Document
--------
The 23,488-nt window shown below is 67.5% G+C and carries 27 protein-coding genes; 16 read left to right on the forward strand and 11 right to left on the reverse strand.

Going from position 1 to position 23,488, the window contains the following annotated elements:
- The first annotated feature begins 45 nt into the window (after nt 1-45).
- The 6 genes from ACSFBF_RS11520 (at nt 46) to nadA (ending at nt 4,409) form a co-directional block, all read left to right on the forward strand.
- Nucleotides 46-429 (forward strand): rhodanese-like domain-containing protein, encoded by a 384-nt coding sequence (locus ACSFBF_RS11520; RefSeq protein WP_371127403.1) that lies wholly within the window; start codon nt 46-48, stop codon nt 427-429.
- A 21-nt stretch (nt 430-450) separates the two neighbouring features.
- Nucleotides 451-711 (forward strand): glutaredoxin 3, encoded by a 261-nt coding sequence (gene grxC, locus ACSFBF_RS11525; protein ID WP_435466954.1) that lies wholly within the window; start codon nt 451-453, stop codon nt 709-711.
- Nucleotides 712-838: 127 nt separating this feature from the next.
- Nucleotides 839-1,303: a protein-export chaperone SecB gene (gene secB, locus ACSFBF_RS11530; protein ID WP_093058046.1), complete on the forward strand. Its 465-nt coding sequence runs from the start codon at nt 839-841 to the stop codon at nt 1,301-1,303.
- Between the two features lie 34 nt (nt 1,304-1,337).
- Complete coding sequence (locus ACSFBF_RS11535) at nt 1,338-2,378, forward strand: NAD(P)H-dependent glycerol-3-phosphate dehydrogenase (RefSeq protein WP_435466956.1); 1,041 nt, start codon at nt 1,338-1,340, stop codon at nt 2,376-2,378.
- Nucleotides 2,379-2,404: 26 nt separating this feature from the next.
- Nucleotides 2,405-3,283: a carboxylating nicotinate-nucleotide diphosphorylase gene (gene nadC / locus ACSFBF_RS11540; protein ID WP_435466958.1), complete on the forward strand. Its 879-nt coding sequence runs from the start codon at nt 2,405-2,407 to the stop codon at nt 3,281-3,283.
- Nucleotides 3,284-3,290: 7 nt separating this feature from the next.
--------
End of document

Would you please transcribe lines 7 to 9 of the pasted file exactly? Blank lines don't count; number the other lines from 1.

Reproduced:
- Nucleotides 451-711 (forward strand): glutaredoxin 3, encoded by a 261-nt coding sequence (gene grxC, locus ACSFBF_RS11525; protein ID WP_435466954.1) that lies wholly within the window; start codon nt 451-453, stop codon nt 709-711.
- Nucleotides 712-838: 127 nt separating this feature from the next.
- Nucleotides 839-1,303: a protein-export chaperone SecB gene (gene secB, locus ACSFBF_RS11530; protein ID WP_093058046.1), complete on the forward strand. Its 465-nt coding sequence runs from the start codon at nt 839-841 to the stop codon at nt 1,301-1,303.